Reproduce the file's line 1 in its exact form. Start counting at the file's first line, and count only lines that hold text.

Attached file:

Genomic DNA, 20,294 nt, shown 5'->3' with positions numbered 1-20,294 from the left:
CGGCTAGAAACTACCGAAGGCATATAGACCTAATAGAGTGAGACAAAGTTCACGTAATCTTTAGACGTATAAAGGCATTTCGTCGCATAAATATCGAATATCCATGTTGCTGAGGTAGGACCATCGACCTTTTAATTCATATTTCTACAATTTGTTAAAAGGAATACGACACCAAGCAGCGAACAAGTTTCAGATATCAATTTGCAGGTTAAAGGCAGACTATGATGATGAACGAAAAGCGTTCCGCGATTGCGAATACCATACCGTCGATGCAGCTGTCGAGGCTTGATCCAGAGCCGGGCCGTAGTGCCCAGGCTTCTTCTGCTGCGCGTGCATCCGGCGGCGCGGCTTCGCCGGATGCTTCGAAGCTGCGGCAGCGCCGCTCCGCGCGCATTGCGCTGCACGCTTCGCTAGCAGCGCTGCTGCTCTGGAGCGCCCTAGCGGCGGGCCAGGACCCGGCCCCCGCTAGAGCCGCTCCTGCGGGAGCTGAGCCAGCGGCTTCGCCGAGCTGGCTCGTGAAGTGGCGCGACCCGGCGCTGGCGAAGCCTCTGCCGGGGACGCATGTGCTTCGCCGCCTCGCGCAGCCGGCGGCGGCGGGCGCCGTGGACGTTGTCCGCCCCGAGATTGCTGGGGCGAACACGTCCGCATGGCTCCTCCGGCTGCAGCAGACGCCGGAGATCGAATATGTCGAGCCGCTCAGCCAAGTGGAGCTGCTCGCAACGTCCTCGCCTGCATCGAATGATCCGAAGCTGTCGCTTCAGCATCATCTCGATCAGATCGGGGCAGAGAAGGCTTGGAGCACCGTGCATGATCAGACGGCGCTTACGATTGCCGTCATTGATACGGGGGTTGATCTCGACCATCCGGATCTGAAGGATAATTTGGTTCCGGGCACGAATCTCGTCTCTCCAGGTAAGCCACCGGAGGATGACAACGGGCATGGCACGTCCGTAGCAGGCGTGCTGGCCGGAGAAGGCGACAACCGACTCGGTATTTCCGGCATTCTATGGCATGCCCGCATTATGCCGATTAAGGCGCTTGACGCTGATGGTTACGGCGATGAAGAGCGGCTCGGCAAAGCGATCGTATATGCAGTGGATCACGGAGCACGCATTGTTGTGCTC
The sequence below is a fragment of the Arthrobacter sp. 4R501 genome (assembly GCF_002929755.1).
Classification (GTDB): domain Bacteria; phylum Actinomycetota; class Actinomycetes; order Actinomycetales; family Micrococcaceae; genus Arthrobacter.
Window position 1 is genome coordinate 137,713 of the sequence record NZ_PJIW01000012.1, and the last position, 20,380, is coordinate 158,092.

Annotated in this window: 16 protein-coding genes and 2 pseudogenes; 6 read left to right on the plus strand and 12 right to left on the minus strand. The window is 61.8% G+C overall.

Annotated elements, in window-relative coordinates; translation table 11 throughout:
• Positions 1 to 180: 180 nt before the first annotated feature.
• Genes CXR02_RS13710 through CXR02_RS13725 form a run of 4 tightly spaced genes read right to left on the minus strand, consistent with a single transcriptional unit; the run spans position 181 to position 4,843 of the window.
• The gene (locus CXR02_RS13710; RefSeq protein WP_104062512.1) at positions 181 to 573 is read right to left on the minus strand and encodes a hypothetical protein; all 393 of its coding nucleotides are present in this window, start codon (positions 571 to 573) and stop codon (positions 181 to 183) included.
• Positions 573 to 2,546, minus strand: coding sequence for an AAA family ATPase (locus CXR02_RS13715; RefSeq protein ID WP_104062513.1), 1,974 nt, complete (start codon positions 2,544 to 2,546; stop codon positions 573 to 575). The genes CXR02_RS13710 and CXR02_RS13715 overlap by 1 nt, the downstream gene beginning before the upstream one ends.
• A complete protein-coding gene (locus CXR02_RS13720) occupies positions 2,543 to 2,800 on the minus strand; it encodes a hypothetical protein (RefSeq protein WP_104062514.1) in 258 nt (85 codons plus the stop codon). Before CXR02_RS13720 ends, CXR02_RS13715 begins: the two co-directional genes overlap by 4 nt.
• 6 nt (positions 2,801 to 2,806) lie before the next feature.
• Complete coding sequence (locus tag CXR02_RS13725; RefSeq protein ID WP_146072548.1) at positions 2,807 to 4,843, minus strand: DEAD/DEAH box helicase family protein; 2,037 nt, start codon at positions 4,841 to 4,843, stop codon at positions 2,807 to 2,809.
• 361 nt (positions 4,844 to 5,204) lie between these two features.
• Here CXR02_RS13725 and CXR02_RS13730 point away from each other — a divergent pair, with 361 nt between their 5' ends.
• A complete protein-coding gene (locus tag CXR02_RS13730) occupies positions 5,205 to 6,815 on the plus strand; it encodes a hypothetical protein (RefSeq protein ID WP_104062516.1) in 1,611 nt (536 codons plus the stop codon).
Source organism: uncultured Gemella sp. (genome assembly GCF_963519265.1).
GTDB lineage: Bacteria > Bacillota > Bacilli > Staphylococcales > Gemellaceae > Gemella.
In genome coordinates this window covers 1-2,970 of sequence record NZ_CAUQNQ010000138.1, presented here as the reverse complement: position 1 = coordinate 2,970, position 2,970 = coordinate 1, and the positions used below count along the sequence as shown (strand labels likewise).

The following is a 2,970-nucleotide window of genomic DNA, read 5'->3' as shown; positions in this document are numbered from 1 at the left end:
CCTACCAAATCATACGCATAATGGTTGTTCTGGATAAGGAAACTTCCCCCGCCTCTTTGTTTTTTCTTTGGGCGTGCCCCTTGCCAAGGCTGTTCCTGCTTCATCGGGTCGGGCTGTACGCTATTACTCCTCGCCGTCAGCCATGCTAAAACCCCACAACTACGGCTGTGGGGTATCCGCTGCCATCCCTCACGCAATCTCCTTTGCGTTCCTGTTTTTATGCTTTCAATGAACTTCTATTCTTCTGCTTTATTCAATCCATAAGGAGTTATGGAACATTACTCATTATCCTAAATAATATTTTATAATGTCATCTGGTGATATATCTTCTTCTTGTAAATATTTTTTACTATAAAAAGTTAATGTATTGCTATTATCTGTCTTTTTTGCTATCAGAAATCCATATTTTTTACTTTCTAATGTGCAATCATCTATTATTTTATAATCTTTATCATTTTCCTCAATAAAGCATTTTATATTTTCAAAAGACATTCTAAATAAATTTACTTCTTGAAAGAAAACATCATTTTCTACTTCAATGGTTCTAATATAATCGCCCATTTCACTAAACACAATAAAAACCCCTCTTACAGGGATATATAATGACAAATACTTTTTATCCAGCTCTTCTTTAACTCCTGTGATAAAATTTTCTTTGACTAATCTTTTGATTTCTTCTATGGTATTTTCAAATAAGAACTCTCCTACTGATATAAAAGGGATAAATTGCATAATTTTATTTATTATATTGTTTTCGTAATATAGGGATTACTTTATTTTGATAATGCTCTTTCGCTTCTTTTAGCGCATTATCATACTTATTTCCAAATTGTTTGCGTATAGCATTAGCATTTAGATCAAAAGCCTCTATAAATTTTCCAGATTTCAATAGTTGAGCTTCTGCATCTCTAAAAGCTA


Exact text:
Genomic DNA, 20,294 nt, shown 5'->3' with positions numbered 1-20,294 from the left: